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St Deiniol's Church, Hawarden
St Deiniol's Church, Hawarden.jpg
St Deiniol's Church, Hawarden, from the southeast
Coordinates: 53°11′09″N 3°01′33″W / 53.1859°N 3.0258°W / 53.1859; -3.0258
OS grid reference SJ 315,659
Location Hawarden, Flintshire
Country Wales
Denomination Church in Wales
Churchmanship Anglo-Catholic
Website St Deiniol's Church Hawarden
Status Parish church
Dedication St Deiniol
Functional status Active
Heritage designation Grade II*
Designated 2 July 1962
Architect(s) James Harrison,
Sir George Gilbert Scott,
Douglas and Fordham,
Douglas and Minshull
Architectural type Church
Style Gothic, Gothic Revival
Completed 1909
Parish Borderlands Mission Area
Archdeaconry Wrexham
Diocese St Asaph
Province Church in Wales
Rector Rev Andrea Jones

St Deiniol's Church, Hawarden, is in the village of Hawarden, Flintshire, Wales. It is the parish church of the rectorial benefice of Hawarden in the deanery of Hawarden, the archdeaconry of Wrexham, and the diocese of St Asaph. The church has associations with W. E. Gladstone and his family, and is designated by Cadw as a Grade II* listed building.


The parish dates back at least 1,000 years and the list of rectors starts in 1180. The church was restored by James Harrison in about 1855–56. However it was badly damaged on 29 October 1857 by a fire which had been started deliberately. Some of the stained glass and woodwork at the east end were not damaged by the fire and the church had been restored by Sir George Gilbert Scott by the end of 1859. In 1896 a porch was added, designed by the Chester firm of architects, Douglas & Fordham. The same firm, then known as Douglas and Minshull designed the Gladstone Memorial Chapel at the east end of the north aisle, built between 1901 and 1903 and in 1908–09 the vestries which were added at the northeast of the church.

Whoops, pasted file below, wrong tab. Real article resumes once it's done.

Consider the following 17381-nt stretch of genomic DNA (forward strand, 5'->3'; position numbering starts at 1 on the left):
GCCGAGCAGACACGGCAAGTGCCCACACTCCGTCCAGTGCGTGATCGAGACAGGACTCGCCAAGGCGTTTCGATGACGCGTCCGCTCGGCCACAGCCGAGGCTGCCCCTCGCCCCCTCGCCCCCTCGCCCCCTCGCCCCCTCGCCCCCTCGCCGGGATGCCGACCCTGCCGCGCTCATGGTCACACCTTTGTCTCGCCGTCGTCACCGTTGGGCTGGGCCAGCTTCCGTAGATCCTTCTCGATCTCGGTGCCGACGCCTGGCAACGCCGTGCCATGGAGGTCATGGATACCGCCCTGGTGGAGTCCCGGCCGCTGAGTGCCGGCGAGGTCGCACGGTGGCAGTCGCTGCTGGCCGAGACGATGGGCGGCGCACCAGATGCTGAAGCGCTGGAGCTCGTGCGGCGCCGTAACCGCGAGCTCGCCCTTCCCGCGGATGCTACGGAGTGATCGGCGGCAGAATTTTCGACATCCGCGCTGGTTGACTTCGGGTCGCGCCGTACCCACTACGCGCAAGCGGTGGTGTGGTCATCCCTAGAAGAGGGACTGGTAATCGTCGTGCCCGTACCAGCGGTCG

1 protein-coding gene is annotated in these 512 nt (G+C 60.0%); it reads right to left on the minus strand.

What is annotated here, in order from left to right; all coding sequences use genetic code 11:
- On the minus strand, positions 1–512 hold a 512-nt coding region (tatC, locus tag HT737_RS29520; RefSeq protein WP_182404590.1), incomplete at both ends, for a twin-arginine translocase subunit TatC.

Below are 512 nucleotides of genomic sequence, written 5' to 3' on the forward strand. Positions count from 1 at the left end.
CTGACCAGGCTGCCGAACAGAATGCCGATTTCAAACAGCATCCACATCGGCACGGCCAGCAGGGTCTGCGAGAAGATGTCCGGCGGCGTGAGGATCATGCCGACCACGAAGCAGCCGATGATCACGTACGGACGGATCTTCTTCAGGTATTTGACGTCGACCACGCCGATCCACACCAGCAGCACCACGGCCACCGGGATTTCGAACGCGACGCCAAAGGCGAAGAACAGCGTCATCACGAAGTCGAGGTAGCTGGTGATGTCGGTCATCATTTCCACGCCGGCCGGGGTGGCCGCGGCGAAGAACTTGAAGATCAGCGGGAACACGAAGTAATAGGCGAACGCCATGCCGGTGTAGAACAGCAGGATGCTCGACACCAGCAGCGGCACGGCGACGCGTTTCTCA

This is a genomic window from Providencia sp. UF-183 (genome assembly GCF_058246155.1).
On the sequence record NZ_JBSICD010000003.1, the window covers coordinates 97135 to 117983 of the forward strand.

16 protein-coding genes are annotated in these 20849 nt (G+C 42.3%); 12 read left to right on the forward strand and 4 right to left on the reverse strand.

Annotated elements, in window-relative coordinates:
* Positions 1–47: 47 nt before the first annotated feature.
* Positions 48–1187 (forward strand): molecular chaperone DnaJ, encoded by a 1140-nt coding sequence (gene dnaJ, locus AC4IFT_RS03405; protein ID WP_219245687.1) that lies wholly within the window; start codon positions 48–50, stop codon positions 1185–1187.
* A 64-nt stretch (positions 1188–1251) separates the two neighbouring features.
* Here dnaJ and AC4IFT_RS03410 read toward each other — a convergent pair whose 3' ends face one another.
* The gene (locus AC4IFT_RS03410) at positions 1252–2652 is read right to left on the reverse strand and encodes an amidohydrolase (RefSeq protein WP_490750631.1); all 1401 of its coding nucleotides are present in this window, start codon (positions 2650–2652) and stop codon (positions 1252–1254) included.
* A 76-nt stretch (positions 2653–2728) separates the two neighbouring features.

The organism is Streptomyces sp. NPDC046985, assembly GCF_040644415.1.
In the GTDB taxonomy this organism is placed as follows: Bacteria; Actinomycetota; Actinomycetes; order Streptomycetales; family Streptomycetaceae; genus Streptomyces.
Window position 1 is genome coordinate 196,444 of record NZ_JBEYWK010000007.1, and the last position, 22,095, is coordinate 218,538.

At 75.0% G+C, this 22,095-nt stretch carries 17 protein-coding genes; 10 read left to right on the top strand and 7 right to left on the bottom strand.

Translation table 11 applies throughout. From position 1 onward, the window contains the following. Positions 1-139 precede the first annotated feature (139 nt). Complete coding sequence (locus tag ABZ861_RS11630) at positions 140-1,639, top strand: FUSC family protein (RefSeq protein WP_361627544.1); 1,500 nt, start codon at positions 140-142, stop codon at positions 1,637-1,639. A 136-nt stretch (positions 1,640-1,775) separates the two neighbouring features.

The plan of the church consists of a nave with north and south aisles, a chancel, a south porch, another porch to the chancel aisle, and northeast vestries. At the east end of the north aisle is the Gladstone Memorial Chapel, which has a three-sided apse, and at the east end of the south aisle is the Whitley Chapel. The tower is central, over the easternmost bay of the nave, in Perpendicular style, with a short lead-covered spire. The church is not cruciform, because it does not have transepts.


In the chancel is a sedilia which is dated 1846 but which is probably a restoration of an Early English sedilia. At the east end of the north aisle, but moved from elsewhere, is an ogee-headed piscina. The font was designed by Scott. It is thought that the reredos was also designed by Scott; it depicts the Last Supper behind a tripartite arcade, with a canopy above. The choir stalls, which survived the fire, date from Harrison's restoration. The rood, dating from 1915–16 and by Giles Gilbert Scott, was erected in memory of William Glynne Charles Gladstone. The pulpit dating from about 1951 was designed by H. S. Goodhart-Rendel in a Wren style. In 1884 Edward Frampton created wall paintings in the south aisle of the chancel but, apart from two fragments at the east end, these have disappeared. The processional cross and churchwardens' staves were designed by George Frederick Bodley.